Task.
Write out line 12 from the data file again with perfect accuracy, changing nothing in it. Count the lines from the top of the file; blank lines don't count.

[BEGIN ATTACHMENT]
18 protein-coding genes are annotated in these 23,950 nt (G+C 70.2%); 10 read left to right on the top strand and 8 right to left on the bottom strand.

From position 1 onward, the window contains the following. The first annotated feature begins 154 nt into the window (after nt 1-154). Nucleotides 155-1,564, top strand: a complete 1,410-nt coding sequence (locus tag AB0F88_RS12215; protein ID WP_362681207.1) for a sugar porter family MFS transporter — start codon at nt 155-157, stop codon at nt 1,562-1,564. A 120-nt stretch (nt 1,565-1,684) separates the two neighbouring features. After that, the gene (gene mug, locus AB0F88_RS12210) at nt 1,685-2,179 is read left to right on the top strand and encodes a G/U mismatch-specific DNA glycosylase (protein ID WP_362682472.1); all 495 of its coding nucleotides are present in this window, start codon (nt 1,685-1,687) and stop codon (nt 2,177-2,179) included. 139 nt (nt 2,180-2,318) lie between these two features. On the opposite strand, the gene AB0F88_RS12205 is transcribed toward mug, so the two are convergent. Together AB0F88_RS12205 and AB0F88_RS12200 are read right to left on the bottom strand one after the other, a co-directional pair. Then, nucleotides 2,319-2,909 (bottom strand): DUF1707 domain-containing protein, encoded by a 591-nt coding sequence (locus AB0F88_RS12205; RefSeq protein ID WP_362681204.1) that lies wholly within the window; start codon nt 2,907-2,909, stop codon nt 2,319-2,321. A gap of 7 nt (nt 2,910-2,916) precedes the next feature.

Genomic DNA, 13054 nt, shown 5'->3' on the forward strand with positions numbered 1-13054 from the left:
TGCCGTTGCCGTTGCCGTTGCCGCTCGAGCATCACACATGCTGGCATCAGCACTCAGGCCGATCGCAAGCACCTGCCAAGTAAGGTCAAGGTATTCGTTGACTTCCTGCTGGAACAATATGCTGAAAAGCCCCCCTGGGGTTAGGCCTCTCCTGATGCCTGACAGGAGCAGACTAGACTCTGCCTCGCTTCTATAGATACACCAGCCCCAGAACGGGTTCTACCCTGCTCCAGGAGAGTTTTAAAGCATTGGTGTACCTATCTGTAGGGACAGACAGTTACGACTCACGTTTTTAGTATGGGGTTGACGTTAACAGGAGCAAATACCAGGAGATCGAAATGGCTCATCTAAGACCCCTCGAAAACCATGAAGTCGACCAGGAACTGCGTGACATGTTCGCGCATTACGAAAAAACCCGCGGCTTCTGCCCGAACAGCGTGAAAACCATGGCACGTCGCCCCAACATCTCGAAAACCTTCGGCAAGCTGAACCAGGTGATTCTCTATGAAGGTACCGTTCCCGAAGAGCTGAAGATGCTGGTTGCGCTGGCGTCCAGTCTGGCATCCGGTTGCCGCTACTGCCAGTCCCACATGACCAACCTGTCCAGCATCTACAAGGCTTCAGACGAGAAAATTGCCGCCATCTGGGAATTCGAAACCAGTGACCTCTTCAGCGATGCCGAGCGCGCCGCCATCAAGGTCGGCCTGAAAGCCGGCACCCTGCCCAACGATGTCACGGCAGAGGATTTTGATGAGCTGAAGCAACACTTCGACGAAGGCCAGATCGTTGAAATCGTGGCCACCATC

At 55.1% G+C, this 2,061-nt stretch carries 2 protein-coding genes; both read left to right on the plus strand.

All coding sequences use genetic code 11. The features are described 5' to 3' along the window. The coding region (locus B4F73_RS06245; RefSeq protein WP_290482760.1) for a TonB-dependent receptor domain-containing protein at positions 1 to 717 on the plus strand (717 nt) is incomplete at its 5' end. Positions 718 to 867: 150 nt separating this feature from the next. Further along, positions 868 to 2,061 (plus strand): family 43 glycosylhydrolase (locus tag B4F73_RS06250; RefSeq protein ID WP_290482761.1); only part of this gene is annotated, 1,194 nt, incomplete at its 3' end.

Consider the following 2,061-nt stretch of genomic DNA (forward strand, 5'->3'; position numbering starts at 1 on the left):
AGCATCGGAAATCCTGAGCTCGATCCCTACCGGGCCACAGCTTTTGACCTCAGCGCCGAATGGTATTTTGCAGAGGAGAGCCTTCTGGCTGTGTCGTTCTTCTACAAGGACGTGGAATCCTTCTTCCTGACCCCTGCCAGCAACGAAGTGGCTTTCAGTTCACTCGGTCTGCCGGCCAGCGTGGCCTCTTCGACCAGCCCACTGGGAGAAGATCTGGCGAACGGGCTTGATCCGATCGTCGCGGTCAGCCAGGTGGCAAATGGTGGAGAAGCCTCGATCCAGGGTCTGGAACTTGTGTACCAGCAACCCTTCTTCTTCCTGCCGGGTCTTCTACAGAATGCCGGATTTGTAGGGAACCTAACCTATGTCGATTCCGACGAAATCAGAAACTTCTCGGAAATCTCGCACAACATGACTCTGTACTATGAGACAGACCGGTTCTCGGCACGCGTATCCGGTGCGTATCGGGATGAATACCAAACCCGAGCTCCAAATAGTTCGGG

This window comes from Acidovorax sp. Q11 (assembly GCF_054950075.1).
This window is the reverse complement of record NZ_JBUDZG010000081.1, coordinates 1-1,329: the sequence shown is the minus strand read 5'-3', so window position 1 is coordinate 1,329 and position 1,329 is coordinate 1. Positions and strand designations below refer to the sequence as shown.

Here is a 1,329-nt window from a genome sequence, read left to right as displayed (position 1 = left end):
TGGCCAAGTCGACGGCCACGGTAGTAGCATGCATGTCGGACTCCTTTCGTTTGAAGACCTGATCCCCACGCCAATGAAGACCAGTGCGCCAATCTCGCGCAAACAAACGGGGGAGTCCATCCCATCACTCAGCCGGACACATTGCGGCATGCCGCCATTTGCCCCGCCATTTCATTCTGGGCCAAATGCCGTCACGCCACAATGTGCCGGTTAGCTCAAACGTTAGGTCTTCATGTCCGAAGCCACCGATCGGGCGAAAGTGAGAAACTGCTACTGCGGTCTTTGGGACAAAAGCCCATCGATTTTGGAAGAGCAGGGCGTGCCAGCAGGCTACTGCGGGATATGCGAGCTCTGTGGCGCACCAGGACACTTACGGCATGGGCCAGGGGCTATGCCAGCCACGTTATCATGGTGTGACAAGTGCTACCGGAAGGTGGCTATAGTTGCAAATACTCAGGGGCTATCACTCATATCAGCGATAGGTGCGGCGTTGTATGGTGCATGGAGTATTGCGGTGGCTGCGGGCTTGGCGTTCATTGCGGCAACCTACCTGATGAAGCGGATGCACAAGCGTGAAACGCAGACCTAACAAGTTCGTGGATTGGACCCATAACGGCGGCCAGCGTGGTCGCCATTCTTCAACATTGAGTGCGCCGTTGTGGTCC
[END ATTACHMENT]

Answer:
TGGCCAAGTCGACGGCCACGGTAGTAGCATGCATGTCGGACTCCTTTCGTTTGAAGACCTGATCCCCACGCCAATGAAGACCAGTGCGCCAATCTCGCGCAAACAAACGGGGGAGTCCATCCCATCACTCAGCCGGACACATTGCGGCATGCCGCCATTTGCCCCGCCATTTCATTCTGGGCCAAATGCCGTCACGCCACAATGTGCCGGTTAGCTCAAACGTTAGGTCTTCATGTCCGAAGCCACCGATCGGGCGAAAGTGAGAAACTGCTACTGCGGTCTTTGGGACAAAAGCCCATCGATTTTGGAAGAGCAGGGCGTGCCAGCAGGCTACTGCGGGATATGCGAGCTCTGTGGCGCACCAGGACACTTACGGCATGGGCCAGGGGCTATGCCAGCCACGTTATCATGGTGTGACAAGTGCTACCGGAAGGTGGCTATAGTTGCAAATACTCAGGGGCTATCACTCATATCAGCGATAGGTGCGGCGTTGTATGGTGCATGGAGTATTGCGGTGGCTGCGGGCTTGGCGTTCATTGCGGCAACCTACCTGATGAAGCGGATGCACAAGCGTGAAACGCAGACCTAACAAGTTCGTGGATTGGACCCATAACGGCGGCCAGCGTGGTCGCCATTCTTCAACATTGAGTGCGCCGTTGTGGTCC